You have some options. You could abandon 7. Nbd2 because it allows 7. ... Ng4; the standard choices in the main line are 7. Qe1, 7. c3, and 7. Nc3, much like the regular Leningrad Dutch. If Black plays Ng4 while you still have e3 covered by the Bc1, you can simply proceed with your plan to push e2-e4, and maybe later kick the knight with h2-h3 to get an attack going on the kingside. Just make sure to keep an eye out for tactics on the a7-g1 diagonal as long as Black has a knight on g4; Bird's Opening can get ugly for White fast if you miss seeing a tactic. You'll still need to pay attention to e3; Black's main try in the strongest lines is to play d5-d4, possibly following up with Nd5, and eventually you'll need to be prepared to play against that. If your opponents are still gifting you e6 setups though, that might be a ways off.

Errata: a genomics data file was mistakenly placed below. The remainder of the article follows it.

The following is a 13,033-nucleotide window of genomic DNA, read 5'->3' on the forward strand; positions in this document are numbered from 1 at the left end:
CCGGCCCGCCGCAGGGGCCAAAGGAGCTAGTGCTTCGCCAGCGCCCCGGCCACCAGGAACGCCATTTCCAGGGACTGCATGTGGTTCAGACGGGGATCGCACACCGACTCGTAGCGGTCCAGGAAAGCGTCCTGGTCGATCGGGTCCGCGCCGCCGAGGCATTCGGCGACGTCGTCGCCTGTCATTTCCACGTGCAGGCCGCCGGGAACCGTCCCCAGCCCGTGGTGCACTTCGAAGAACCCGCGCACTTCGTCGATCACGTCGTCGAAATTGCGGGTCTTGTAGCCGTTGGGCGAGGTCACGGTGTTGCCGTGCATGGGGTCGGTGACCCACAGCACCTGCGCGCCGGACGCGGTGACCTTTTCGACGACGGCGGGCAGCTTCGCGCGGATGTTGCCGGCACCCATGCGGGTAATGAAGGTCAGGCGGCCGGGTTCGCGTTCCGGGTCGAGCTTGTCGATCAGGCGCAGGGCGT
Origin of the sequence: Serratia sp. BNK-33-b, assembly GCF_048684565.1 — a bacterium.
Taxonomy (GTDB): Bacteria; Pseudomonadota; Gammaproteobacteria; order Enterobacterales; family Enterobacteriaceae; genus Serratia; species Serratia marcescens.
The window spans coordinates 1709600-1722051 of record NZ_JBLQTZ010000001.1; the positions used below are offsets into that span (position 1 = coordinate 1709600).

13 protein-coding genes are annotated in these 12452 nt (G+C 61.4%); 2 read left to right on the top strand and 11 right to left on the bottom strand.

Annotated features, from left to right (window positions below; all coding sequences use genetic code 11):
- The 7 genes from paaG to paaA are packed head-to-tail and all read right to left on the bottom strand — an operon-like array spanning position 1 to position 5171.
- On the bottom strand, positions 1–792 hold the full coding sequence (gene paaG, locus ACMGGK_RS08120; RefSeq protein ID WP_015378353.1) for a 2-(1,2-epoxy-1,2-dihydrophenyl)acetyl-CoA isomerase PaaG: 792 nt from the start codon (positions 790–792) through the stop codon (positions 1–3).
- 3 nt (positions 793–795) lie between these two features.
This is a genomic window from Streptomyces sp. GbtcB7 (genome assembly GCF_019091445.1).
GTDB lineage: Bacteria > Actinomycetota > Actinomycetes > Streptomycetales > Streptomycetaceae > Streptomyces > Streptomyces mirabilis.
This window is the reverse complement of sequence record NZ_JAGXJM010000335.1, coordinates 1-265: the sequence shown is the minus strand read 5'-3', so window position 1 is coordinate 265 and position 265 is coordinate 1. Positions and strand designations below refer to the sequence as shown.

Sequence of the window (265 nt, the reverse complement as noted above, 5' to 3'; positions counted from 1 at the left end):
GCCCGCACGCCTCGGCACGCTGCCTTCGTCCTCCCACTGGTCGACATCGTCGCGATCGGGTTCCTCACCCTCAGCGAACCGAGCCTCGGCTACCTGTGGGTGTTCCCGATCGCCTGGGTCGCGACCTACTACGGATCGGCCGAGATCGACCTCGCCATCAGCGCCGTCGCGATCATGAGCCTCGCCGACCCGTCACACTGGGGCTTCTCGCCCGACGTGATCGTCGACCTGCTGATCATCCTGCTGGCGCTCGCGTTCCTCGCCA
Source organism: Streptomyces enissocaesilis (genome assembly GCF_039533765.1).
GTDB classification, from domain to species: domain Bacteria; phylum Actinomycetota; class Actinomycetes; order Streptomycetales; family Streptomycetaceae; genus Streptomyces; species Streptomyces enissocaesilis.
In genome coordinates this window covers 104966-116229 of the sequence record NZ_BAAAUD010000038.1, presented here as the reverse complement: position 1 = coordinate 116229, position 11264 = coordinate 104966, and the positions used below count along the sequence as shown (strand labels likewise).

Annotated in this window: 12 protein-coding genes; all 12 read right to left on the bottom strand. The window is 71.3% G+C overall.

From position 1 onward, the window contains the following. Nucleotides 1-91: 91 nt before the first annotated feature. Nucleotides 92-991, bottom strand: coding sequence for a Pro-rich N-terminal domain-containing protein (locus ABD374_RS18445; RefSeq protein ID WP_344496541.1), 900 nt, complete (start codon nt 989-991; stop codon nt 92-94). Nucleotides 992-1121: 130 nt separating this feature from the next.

In the specific position you've shown with Black's lackluster e6 setup, you have the option of going straight for 7. e4 as @bof and @pulsar512b discussed, but that idea won't ordinarily be available if Black plays more demanding lines.
If you're dead set on making 7. Nbd2 work instead, then 7. ... Ng4 8. Nb3 doesn't look like the absolute end of the world to me, but the positions aren't pleasant and Black is calling the shots.